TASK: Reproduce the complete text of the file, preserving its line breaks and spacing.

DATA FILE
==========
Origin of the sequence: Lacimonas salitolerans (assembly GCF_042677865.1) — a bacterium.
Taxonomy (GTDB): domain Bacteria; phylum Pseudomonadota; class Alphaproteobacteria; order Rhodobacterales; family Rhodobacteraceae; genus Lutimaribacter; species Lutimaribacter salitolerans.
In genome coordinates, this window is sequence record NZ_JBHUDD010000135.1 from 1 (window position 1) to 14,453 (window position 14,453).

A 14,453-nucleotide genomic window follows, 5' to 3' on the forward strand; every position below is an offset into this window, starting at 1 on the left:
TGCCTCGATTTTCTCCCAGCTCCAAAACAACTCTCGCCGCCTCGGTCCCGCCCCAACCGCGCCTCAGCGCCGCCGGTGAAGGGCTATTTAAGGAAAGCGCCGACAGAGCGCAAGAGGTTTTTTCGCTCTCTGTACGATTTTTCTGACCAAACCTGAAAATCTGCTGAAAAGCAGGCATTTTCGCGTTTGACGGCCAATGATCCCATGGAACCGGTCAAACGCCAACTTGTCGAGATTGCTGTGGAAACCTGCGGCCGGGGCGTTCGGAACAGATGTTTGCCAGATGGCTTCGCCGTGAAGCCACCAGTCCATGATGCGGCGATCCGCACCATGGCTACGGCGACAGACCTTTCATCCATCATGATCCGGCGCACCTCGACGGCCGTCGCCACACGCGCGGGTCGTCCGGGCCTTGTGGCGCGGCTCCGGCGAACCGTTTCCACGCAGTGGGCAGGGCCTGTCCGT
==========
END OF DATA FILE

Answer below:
Origin of the sequence: Lacimonas salitolerans (assembly GCF_042677865.1) — a bacterium.
Taxonomy (GTDB): domain Bacteria; phylum Pseudomonadota; class Alphaproteobacteria; order Rhodobacterales; family Rhodobacteraceae; genus Lutimaribacter; species Lutimaribacter salitolerans.
In genome coordinates, this window is sequence record NZ_JBHUDD010000135.1 from 1 (window position 1) to 14,453 (window position 14,453).

A 14,453-nucleotide genomic window follows, 5' to 3' on the forward strand; every position below is an offset into this window, starting at 1 on the left:
TGCCTCGATTTTCTCCCAGCTCCAAAACAACTCTCGCCGCCTCGGTCCCGCCCCAACCGCGCCTCAGCGCCGCCGGTGAAGGGCTATTTAAGGAAAGCGCCGACAGAGCGCAAGAGGTTTTTTCGCTCTCTGTACGATTTTTCTGACCAAACCTGAAAATCTGCTGAAAAGCAGGCATTTTCGCGTTTGACGGCCAATGATCCCATGGAACCGGTCAAACGCCAACTTGTCGAGATTGCTGTGGAAACCTGCGGCCGGGGCGTTCGGAACAGATGTTTGCCAGATGGCTTCGCCGTGAAGCCACCAGTCCATGATGCGGCGATCCGCACCATGGCTACGGCGACAGACCTTTCATCCATCATGATCCGGCGCACCTCGACGGCCGTCGCCACACGCGCGGGTCGTCCGGGCCTTGTGGCGCGGCTCCGGCGAACCGTTTCCACGCAGTGGGCAGGGCCTGTCCGT